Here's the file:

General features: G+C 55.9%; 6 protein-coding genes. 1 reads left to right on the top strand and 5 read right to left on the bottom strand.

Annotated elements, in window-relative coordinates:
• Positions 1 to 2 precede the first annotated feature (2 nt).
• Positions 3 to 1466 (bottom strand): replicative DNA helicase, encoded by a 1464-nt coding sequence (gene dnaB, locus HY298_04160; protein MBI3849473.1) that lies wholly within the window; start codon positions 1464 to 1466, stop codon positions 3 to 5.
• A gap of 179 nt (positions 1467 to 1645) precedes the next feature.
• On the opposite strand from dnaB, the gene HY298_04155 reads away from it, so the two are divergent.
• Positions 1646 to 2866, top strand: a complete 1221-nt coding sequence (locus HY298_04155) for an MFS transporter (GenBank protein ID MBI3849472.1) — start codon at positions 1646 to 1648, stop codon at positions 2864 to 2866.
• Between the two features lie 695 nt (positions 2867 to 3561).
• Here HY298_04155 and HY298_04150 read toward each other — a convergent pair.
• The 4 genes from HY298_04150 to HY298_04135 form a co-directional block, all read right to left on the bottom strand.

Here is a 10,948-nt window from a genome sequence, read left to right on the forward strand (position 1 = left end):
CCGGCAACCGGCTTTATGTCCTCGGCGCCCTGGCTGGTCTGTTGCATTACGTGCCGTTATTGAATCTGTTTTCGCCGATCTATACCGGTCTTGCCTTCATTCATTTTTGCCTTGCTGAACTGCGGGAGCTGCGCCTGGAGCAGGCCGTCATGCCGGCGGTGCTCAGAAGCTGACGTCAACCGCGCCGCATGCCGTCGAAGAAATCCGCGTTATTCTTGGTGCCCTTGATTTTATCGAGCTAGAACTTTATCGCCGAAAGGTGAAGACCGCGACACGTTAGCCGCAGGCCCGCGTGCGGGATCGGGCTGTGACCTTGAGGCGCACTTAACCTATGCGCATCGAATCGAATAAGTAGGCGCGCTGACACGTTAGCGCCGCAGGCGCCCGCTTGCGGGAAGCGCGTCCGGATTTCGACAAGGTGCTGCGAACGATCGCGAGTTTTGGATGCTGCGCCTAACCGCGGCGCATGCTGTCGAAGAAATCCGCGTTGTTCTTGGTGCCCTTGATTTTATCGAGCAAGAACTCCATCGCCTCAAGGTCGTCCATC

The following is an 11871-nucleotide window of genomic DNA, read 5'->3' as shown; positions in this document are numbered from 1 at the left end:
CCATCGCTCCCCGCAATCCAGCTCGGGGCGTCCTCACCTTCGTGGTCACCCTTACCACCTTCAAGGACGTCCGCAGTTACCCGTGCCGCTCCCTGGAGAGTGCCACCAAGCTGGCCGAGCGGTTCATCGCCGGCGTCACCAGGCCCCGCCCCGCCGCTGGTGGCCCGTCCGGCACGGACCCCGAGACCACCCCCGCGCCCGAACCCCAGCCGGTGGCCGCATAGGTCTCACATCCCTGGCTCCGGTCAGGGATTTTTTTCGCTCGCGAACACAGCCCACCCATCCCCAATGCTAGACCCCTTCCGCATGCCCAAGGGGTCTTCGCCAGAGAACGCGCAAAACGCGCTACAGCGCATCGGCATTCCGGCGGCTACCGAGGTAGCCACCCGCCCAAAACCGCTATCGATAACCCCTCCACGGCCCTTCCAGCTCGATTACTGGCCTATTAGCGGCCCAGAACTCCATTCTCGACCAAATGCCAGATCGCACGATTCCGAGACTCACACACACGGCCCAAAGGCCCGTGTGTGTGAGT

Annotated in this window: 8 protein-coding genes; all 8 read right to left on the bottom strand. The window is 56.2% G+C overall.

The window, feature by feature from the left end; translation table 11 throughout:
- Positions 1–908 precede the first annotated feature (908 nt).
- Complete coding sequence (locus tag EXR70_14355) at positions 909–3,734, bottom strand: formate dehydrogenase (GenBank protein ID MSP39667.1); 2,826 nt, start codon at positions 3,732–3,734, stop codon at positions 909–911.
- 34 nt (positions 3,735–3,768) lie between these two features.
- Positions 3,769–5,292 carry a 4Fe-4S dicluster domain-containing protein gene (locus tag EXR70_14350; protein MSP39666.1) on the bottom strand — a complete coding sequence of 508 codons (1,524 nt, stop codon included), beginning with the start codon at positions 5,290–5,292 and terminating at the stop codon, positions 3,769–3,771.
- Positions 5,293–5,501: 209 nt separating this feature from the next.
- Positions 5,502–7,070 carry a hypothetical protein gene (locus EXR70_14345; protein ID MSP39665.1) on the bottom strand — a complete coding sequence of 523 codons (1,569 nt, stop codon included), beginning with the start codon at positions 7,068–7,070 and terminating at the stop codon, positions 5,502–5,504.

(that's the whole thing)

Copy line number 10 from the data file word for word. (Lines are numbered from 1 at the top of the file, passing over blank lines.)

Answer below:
• The 4 genes from HY298_04150 to HY298_04135 form a co-directional block, all read right to left on the bottom strand.